fish poo from a koi pond

Fish Poo : the ultimate guide.

Do you want the good news, or the bad? Well the good news is, fish poo should provide all the nutrients your plants require in any aquaponic system. The bad news is, if fish poo is allowed to accumulate it will almost certainly eventually kill your fish. It’s all a matter of balance – once again! Fortunately, it’s a balance that Nature helps us achieve. It just needs a helping hand. That’s what this ultimate guide is all about.

Fish poo really is at the centre of our aquaponic universe. Without it we’d just be left with hydroponics. It’s the stuff that nourishes our plants but could kill our fish. It’s the Jekyll and Hyde of aquaponics. The great thing is it’s being produced on a continuous and steady rate without any work required by ourselves. Our fish are doing all the hard work for us.

How fish poo affects water quality.

Fish basically produce two important types of waste. Inorganic ammonia through the gills and organic fish faeces through the rear end. The former is directly toxic, the latter is not. However, the indirect effects of the accumulations of fish poo can be equally devastating. These effects include;

  • A decrease in dissolved oxygen
  • An increase in dissolved wastes, most notably ammonia
  • A decrease in water clarity
  • Accelerated fish gill clogging
  • An increase in mucus production by the fish in an attempt to protect their delicate gill membranes
  • Encouragement of more aggressive heterotrophic bacteria at the expense of the ammonia oxidising bacteria (AOB)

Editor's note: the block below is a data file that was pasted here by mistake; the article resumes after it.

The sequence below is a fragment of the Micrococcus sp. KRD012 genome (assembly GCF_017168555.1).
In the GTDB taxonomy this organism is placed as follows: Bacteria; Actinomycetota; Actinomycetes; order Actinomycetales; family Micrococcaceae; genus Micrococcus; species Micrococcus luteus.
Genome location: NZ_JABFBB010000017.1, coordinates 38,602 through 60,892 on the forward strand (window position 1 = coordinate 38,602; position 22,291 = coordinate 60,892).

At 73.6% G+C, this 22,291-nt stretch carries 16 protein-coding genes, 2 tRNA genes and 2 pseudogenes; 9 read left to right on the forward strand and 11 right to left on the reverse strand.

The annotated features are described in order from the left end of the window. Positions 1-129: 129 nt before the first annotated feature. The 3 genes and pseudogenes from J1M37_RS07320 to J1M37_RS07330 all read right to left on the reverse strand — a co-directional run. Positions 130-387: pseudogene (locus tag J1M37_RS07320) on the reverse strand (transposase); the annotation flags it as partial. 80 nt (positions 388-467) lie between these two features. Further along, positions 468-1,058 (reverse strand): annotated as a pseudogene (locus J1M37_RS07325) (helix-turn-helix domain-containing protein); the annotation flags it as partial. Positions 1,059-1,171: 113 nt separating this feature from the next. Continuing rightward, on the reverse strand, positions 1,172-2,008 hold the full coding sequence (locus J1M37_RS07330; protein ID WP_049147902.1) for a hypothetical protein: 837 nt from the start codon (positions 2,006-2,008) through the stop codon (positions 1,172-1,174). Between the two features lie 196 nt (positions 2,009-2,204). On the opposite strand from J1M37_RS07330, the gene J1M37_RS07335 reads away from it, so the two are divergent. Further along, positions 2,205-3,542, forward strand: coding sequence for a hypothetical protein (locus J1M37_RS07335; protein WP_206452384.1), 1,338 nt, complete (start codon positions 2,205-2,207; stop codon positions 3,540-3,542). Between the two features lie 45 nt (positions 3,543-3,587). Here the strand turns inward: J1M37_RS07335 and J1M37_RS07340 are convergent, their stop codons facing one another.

Several of the above will combine and consequently compound the problems of waste accumulation. The ability of the biofilter to detoxify ammonia is reduced at the same time as there is an increase in ammonia production. The more aggressive heterotrophic bacteria will always out-compete the AOB as they can reproduce much, much faster.

The excess production of mucus will decrease the fish’s ability to absorb oxygen. This also results in greater susceptibility to fish gill diseases. Bacterial gill disease and gill flukes love to live in this mucous.

Fish poo is a major contributor to the total suspended solids (TSS) of a system. It is not the only one however, as algae, dead plant material, dead filter bacteria and uneaten food can all be significant. TSS are solids that are able to be physically trapped by a filter. Specifically, they are solids bigger than 2 microns. Dissolved solids are smaller than 2 microns. They represent a wide variety of materials both organic and inorganic. How they are dealt with has a major influence on the carrying capacity of a fish system. The higher the stocking density of the fish the greater the need to remove fish poo in an effective and timely manner.

Measuring Total Suspended Solids.(TSS)

As far as measuring TSS levels go there are no chemical test kits available. It is a physical process of filtering a known volume of water through a laboratory filter paper, the drying in an oven under standard conditions and weighing the paper and solids collected. Although essentially a simple technique it does require laboratory equipment and is beyond the needs of the amateur. A practical alternative could be to allow a water sample to settle in a glass cone and note the volume of settled solids after 30 minutes, rather than the weight. This is only an approximation as not all TSS will actually settle out. Unless you are experiencing problems with TSS and need to assess the performance of different removal techniques I would suggest that measurements are rarely necessary. Visual observation is usually perfectly adequate.